If you're planning a shopping trip and you're not entirely happy with your appearance, seek out retail stores with more private dressing rooms -- otherwise you may leave the mall empty-handed. Consumers who don't feel good about their body image are less likely to purchase something they try on if they see an attractive shopper wearing the same thing, according to a study in the August issue of the Journal of Consumer Research.
Researchers at the University of British Columbia at Vancouver, the University of Alberta at Edmonton and Arizona State University recruited 69 female college students who thought they were evaluating a store as part of a mystery shopping study. Each was given a sealed envelope with a shopping task. Unbeknownst to the participants, they were all given the same assignment: to ask a salesperson about a specific shirt (a photo was provided), try it on and then fill out a survey evaluating their shopping experience.
When asked, the salesperson indicated where the shirt was located and also pointed to another shopper who was "coincidentally" wearing the product – a highly attractive woman planted by the researchers, who pretended to be looking at another item. A separate control group received the same response, but in this case, the attractive shopper carried the shirt in the retailer's branded shopping bag and the evaluators were told that she had just bought it.
After leaving the store, participants were asked multiple questions about their impressions of the product, mixed in with questions about their age, height, weight, college major, as well as several queries designed to evaluate their body self-esteem (i.e., "I feel satisfied with the way my body looks right now.")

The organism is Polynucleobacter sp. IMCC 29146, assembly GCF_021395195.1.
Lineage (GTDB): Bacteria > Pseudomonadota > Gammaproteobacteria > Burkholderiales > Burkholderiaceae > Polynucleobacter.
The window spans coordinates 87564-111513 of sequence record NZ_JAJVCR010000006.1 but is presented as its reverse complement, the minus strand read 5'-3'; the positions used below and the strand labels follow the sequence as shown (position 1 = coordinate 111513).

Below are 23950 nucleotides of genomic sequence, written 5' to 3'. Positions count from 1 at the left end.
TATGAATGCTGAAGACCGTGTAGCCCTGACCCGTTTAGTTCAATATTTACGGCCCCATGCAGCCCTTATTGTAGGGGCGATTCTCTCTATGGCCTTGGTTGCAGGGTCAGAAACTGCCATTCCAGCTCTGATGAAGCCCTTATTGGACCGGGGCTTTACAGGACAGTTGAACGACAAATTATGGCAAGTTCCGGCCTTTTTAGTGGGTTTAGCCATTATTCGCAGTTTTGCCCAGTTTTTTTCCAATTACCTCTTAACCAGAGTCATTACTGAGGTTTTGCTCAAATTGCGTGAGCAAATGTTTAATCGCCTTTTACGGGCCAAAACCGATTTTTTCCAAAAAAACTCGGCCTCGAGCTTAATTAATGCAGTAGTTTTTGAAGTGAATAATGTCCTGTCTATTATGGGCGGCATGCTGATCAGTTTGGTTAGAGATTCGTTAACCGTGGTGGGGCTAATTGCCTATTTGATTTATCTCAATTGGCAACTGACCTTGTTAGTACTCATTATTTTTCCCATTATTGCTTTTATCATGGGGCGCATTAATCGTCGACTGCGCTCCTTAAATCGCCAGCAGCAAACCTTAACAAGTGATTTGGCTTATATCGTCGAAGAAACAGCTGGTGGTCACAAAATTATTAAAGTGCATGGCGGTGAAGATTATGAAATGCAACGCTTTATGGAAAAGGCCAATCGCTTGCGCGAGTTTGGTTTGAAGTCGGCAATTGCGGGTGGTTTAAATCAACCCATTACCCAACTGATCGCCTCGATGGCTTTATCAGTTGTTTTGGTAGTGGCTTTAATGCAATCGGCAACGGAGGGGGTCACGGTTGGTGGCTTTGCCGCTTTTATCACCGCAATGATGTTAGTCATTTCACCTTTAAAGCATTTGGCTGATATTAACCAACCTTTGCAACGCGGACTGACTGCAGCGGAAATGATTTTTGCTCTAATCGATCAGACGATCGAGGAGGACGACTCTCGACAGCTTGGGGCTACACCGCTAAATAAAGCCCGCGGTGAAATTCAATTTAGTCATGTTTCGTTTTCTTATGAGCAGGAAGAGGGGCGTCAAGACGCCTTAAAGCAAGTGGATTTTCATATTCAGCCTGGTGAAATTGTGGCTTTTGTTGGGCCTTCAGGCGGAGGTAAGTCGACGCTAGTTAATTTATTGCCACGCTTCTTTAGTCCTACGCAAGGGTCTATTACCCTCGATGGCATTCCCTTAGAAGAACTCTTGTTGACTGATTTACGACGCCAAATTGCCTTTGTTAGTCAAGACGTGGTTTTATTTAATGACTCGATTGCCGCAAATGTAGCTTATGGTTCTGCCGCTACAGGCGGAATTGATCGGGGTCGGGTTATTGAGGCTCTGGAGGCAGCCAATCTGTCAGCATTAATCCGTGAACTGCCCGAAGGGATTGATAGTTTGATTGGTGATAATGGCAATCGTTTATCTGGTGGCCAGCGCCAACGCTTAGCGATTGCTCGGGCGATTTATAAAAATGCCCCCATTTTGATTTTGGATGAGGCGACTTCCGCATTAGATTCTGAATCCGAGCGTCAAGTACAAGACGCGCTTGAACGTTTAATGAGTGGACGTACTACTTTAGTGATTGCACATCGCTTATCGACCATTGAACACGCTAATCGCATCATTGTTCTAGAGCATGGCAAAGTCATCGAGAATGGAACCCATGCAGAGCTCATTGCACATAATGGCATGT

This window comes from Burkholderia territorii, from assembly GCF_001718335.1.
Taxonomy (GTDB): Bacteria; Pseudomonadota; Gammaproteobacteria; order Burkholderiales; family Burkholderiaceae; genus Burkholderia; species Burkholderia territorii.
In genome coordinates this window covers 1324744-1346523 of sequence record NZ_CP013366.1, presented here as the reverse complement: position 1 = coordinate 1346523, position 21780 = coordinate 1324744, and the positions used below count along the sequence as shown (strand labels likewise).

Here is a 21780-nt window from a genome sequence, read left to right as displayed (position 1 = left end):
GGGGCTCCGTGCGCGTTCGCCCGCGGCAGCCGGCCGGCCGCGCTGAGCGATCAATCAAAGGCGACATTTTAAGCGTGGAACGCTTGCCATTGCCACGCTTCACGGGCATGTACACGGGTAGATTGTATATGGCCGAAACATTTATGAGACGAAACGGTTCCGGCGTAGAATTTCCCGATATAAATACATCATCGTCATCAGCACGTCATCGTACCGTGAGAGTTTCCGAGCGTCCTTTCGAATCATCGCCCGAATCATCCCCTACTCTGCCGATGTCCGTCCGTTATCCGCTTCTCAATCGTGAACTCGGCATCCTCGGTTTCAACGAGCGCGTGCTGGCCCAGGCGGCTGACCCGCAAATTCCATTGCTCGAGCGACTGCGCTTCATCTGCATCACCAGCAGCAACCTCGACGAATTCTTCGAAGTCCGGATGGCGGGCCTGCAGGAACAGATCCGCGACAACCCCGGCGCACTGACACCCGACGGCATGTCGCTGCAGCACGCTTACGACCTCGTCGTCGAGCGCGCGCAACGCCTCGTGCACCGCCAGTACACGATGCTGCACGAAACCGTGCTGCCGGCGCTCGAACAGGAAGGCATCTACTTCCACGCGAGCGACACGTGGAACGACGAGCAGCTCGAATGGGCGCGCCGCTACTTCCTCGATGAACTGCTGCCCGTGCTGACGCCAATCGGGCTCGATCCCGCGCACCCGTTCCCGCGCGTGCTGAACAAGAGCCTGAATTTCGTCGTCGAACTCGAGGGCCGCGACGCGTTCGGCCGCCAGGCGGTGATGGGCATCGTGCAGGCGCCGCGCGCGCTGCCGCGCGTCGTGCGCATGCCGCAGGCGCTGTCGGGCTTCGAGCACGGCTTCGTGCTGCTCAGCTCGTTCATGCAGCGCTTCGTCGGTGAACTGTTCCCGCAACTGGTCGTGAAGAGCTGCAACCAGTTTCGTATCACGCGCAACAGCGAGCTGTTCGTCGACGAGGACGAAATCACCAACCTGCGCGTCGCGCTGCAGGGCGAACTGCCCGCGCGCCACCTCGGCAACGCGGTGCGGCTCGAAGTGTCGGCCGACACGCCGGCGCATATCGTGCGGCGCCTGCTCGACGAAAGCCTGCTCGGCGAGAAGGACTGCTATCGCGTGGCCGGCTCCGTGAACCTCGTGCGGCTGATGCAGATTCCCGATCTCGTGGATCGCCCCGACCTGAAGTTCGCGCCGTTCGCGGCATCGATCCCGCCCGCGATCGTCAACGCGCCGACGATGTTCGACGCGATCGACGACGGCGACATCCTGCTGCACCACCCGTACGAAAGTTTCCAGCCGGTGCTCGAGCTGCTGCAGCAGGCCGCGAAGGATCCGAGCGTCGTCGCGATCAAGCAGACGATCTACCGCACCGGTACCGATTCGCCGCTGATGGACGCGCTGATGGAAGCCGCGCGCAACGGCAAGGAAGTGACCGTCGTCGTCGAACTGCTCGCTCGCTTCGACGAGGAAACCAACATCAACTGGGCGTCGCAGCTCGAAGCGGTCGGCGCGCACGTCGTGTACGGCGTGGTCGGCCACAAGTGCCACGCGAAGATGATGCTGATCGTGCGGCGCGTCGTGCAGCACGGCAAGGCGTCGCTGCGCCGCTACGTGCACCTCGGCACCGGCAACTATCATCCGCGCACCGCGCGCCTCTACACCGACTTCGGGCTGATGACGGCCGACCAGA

Low-body-esteem participants gave the product a significantly worse rating when the other customer was wearing it versus carrying it, while high-body-esteem shoppers rated the item the same in both conditions.
Of course, not everyone responds the same way. "When I walk out of the dressing room to show a friend what I am wearing and I see someone else trying it on, it is more likely to reassure me when it's someone who is fashionable," 20-something Lisa Auster-Gussman writes in an email. "I saw someone in New York City last week wearing a shirt I own. She was six inches shorter than me, much rounder, and I thought the shirt looked horrible. It made me like my own shirt a little less."
Meanwhile, Hoang Nguyen, a 31-year-old Minnesotan who works in advertising, also has bumped into fellow shoppers trying on the same items -- both as a shopper and a clerk working weekends in a retail store. "For me, as a shopper, when I am trying on clothing and see someone else is trying it on, it doesn't really affect my decision too much because my body is my body and my money is my money," she says. "If it looks good on me and I like it, and it's within my budget, I would buy it." She adds that while "there's always room to improve," she has a positive body image.
In any case, the study's results don't mean that Abercrombie and Fitch (ANF) should change its practice of outfitting their hot-looking sales crew in the company's clothes. In a separate study, the salesperson wore the shirt that the participant was evaluating, which didn't have any impact on the product evaluation. "Negative effects are only realized when the target is another consumer in the retail environment and not when the target is a salesperson," the authors write.
But retailers should be cautious about open dressing rooms and marketing campaigns that invite comparisons, such as ads that feature real customers rather than professional models. "Our work suggests that by highlighting the similarity in identity between consumers and the people in the ads -- who are also 'real' consumers -- the advertisements also increase the likelihood that low-body-esteem consumers will generate negative social comparisons that result in lower product evaluations," the researchers write.
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